Azure Storage Queues New Feature: Pop-Receipt on Add Message

Publié le 9 janvier, 2017

Program Manager

As part of the “2016-05-31” REST API version, we have introduced the pop receipt on add message functionality, which has been a commonly requested feature by our users.

Pop receipt functionality for the Queue service is a great tool for developers to easily identify an enqueued message for further processing. Prior to the “2016-05-31” version, pop receipt value could only be retrieved when a user gets a message from the queue. To simplify this, we now make pop receipt value available in the Put Message (aka Add Message) response which allows users to update/delete a message without the need to retrieve the message first.

Below is a short code snippet that make use of this new feature using Azure Storage Client Library 8.0 for .NET.

// create initial message
CloudQueueMessage message = new CloudQueueMessage("");

// add the message to the queue, but keep it hidden for 3 min
queue.AddMessage(message, null, TimeSpan.FromSeconds(180));
//message.PopReceipt is now populated, and only this client can operate on the message until visibility timeout expires
.
.
.
// update the message (now no need to receive the message first, since we already have a PopReceipt for the message)
message.SetMessageContent("");
queue.UpdateMessage(message, TimeSpan.FromSeconds(180), MessageUpdateFields.Content | MessageUpdateFields.Visibility);

// remove the message using the PopReceipt before any other process sees it
await queue.DeleteMessageAsync(message.Id, message.PopReceipt);

A common problem in cloud applications is to help coordinate updates across non-transactional resources. As an example, an application that processes images or videos may:

1.    Process an image
2.    Upload it to a blob
3.    Save metadata in a table entity

These steps can be tracked using the Queue service as the processes complete successfully using the following flow:

1.    Add a state as a message to the Queue service
2.    Process an image
3.    Upload it to a blob
4.    Save metadata in a table entity
5.    Delete the message if all were successful

Remaining messages in the queue are simply images that failed to be processed, and can be consumed by a worker for cleanup. The scenario above is now made simpler with the popreceipt on add message feature, since in the 5th step the message can be deleted with the popreceipt value retrieved in the 1st step.

Quick Sample using the Face API from Azure Cognitive Services

In the following sample, we are going to be uploading photos from a local folder to the Blob service and we will also make use of the Face API to estimate each person’s age in the photos, storing as an entity in a table. This process will be tracked in a queue and once completed, the message will be deleted with the pop receipt value. The workflow for the sample is:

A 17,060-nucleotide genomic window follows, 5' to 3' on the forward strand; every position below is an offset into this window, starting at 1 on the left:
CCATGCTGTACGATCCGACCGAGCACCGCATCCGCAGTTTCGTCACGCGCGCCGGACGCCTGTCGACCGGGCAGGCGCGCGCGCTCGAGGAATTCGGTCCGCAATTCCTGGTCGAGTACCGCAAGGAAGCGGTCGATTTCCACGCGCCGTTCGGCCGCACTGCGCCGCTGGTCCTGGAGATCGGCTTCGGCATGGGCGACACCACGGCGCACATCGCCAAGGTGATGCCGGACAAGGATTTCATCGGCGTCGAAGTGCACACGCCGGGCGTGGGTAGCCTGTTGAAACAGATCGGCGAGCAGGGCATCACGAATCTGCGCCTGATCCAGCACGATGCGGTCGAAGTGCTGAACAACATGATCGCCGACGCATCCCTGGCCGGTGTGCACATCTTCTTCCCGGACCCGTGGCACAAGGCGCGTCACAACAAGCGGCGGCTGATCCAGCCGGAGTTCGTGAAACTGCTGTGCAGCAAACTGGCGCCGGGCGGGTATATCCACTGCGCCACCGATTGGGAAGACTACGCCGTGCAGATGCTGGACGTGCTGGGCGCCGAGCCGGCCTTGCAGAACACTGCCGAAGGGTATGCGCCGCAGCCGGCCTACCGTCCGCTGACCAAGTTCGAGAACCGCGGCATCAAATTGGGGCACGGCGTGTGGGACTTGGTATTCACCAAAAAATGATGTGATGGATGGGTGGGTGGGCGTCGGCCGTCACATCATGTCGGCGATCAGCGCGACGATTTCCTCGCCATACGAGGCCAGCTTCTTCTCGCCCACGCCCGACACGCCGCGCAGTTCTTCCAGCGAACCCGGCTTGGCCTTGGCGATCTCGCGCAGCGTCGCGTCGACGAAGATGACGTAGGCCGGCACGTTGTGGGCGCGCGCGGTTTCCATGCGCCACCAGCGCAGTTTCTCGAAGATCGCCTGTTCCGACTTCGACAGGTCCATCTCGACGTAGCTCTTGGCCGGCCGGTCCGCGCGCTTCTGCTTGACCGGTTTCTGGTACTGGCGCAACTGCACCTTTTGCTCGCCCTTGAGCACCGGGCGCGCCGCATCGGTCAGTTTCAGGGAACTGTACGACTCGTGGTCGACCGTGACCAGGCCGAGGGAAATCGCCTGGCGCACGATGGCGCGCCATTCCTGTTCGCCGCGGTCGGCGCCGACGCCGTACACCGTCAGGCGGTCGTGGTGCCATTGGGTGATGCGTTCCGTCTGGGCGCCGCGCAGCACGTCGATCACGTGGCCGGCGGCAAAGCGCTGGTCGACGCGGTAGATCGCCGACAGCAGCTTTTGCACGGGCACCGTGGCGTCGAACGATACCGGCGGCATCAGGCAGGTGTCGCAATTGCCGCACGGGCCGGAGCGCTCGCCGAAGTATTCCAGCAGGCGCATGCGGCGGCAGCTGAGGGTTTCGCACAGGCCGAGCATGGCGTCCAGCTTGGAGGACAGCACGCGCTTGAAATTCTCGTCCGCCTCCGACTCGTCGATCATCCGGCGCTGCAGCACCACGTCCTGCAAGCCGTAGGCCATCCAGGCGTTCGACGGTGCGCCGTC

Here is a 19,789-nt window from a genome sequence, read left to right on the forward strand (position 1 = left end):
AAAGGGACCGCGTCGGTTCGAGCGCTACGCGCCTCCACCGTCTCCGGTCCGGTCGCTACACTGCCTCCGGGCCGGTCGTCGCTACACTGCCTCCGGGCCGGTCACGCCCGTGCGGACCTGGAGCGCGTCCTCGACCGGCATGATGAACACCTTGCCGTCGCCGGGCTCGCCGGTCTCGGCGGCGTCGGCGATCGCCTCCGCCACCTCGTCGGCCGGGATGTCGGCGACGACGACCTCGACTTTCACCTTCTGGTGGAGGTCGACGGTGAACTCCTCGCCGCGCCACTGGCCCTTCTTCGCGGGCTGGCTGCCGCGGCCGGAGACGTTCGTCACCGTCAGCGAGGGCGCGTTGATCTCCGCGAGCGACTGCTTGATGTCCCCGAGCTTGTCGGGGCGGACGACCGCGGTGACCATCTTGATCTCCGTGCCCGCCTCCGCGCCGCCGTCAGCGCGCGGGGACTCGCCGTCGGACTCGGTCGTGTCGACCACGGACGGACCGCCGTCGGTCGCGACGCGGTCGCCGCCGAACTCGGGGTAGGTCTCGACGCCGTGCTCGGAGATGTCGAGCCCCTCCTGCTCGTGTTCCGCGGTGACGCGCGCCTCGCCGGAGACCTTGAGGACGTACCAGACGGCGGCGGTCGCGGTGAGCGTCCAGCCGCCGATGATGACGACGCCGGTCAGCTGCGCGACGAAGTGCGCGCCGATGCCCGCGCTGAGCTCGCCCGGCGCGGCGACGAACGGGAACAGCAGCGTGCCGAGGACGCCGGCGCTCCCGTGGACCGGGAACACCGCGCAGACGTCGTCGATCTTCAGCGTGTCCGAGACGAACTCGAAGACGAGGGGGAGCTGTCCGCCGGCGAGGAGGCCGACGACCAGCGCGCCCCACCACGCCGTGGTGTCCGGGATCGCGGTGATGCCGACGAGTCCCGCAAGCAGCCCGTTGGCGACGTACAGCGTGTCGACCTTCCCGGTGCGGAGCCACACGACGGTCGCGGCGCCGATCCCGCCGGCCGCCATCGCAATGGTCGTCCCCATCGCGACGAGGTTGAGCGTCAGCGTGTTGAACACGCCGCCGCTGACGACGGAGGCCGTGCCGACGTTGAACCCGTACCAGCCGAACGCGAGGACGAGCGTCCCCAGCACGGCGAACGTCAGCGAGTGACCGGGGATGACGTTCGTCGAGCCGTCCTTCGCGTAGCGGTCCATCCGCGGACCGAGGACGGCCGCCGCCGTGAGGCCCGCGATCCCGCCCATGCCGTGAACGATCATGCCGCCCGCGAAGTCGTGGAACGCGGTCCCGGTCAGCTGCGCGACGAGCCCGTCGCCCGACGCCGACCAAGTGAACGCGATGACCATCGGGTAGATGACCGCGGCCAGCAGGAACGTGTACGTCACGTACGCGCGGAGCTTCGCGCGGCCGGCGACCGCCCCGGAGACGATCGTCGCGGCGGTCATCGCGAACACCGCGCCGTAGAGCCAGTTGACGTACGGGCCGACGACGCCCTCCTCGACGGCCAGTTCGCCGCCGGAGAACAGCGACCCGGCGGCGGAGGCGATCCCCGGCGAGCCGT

1.    Find JPG files in ‘testfolder’
2.    For each photo, repeat steps 2-7:
3.    Upload a queue message representing the processing of this photo.  
4.    Call the Face API to estimate the age of each person in the photo.
5.    Store the age information as an entity in the table.
6.    Upload the image to a blob if at least one face is detected.
7.    If both the blob and the table entity operation succeeded, delete the message from queue using the pop receipt.

// Iterate over photos in 'testfolder'
var images = Directory.EnumerateFiles("testfolder", "*.jpg");

foreach (string currentFile in images)
{

    string fileName = currentFile.Replace("testfolder\\", "");

    Console.WriteLine("Processing image {0}", fileName);

    // Add a message to the queue for each photo. Note the visibility timeout
    // as blob and table operations in the following process may take up to 180 seconds.
    // After the 180 seconds, the message will be visible and a worker role can pick up 
    // the message from queue for cleanup. Default time to live for the message is 7 days.
    CloudQueueMessage message = new CloudQueueMessage(fileName);
    queue.AddMessage(message, null, TimeSpan.FromSeconds(180));

    // read the file
    using (var fileStream = File.OpenRead(currentFile))
    {

        // detect face and estimate the age
        var faces = await faceClient.DetectAsync(fileStream, false, true, new FaceAttributeType[] { FaceAttributeType.Age });
        Console.WriteLine(" > " + faces.Length + " face(s) detected.");

        CloudBlockBlob blob = container.GetBlockBlobReference(fileName);

        var tableEntity = new DynamicTableEntity(DateTime.Now.ToString("yyMMdd"), fileName);

        // iterate over detected faces
        int i = 1;
        foreach (var face in faces)
        {

            // append the age info as property in the table entity
            tableEntity.Properties.Add("person" + i.ToString(), new EntityProperty(face.FaceAttributes.Age.ToString()));
            i++;

        }

        // upload the blob if a face was detected
        if (faces.Length > 0)
            await blob.UploadFromFileAsync(currentFile);

        // store the age info in the table
        table.Execute(TableOperation.InsertOrReplace(tableEntity));

        // delete the queue message with the pop receipt since previous operations completed successfully
        await queue.DeleteMessageAsync(message.Id, message.PopReceipt);

    }

}

Check out the full sample in our Github sample repository.

As always, if you have any feature requests please let us know by submitting your ideas to Azure Storage Feedback.